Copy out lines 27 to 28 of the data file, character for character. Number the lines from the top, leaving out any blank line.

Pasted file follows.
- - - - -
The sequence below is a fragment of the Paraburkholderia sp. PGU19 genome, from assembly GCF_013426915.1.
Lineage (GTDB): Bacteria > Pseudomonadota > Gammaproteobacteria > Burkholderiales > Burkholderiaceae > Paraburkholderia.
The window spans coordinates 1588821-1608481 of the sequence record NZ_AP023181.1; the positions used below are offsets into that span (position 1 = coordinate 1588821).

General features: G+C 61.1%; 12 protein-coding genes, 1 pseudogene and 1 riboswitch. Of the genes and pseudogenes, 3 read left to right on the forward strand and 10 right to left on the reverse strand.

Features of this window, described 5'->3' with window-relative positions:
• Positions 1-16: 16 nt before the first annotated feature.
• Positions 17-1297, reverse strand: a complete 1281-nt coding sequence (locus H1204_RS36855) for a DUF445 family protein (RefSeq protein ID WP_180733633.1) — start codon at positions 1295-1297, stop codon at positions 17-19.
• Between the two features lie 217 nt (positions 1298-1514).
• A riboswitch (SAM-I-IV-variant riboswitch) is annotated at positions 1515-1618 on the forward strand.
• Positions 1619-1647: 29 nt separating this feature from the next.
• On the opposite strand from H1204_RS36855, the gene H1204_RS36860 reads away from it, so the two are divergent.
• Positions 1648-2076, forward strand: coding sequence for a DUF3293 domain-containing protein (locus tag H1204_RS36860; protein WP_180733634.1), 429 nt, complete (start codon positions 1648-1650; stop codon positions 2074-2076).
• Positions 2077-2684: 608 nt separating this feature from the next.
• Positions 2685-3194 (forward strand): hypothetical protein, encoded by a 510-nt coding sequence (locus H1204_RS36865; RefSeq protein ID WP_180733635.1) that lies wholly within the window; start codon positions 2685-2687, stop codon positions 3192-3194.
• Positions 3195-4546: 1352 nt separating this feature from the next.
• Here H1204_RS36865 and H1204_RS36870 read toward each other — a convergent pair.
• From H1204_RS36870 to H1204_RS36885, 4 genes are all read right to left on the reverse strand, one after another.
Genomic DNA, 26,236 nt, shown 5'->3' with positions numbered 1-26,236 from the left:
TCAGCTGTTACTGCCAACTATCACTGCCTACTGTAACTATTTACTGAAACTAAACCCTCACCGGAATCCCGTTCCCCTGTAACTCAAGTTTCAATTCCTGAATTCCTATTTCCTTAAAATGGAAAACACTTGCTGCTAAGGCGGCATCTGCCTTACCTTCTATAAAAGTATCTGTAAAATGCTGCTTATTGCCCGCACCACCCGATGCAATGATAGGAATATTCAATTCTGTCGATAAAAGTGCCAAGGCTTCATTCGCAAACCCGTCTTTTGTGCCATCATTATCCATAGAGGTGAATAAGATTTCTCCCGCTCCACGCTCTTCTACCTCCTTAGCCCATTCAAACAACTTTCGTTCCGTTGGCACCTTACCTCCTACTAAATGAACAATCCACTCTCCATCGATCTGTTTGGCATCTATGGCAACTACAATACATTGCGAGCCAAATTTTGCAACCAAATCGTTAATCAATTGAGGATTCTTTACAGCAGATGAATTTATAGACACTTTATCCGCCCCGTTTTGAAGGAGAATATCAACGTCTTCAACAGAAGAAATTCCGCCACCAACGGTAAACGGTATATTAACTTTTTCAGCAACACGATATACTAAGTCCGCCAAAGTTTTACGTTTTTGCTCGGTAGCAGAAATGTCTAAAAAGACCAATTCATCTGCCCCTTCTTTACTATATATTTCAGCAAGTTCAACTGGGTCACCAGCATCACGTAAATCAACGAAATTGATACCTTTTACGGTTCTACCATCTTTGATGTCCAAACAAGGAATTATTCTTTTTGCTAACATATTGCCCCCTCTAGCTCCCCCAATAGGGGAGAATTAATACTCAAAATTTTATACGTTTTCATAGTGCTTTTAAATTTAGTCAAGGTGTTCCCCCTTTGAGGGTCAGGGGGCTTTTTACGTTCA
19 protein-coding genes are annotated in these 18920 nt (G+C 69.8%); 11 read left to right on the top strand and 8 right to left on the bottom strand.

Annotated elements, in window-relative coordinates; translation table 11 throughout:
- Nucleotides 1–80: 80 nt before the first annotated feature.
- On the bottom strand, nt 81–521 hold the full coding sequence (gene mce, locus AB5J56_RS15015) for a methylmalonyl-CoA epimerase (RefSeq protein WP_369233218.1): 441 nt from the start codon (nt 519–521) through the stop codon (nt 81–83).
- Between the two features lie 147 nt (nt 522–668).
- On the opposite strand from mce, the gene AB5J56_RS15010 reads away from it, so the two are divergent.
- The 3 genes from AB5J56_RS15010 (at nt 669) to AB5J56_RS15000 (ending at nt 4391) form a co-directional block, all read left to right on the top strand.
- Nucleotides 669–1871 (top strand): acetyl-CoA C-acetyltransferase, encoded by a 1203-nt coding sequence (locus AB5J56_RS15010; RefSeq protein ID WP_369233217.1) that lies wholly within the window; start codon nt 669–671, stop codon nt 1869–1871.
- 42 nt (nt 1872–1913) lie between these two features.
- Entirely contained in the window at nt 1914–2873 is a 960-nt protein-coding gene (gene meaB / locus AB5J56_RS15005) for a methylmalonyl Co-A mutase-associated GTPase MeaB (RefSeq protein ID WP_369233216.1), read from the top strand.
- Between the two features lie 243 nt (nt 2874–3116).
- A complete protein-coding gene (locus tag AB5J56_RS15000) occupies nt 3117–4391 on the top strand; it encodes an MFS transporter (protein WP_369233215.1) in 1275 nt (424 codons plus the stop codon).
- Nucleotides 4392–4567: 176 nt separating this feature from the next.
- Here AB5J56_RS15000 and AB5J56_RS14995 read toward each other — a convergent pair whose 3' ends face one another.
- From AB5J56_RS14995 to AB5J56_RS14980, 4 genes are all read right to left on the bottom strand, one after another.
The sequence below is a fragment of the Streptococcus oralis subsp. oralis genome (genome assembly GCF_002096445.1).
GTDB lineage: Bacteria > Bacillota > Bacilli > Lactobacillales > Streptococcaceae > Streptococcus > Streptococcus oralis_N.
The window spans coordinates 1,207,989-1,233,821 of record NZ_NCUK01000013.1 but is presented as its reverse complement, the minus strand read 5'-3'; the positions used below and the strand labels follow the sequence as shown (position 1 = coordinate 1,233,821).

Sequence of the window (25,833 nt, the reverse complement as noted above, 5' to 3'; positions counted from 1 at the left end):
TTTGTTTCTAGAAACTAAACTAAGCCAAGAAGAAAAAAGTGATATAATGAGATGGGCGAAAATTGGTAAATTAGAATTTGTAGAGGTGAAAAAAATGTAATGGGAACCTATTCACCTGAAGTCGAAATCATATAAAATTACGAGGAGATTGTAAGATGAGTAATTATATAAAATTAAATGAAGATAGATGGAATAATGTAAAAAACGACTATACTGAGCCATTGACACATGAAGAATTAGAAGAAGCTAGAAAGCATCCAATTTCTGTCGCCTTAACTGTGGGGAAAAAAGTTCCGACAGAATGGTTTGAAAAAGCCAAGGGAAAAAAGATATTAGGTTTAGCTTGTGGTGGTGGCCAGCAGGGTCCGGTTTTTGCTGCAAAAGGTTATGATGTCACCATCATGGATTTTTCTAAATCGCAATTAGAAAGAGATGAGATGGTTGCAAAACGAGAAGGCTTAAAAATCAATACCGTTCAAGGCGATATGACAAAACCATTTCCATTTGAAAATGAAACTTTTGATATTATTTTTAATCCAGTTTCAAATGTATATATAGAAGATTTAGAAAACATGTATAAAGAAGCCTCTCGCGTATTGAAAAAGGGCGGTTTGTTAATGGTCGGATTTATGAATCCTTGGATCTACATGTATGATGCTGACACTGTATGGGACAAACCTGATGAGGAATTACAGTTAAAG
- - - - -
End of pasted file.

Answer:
- Nucleotides 669–1871 (top strand): acetyl-CoA C-acetyltransferase, encoded by a 1203-nt coding sequence (locus AB5J56_RS15010; RefSeq protein ID WP_369233217.1) that lies wholly within the window; start codon nt 669–671, stop codon nt 1869–1871.
- 42 nt (nt 1872–1913) lie between these two features.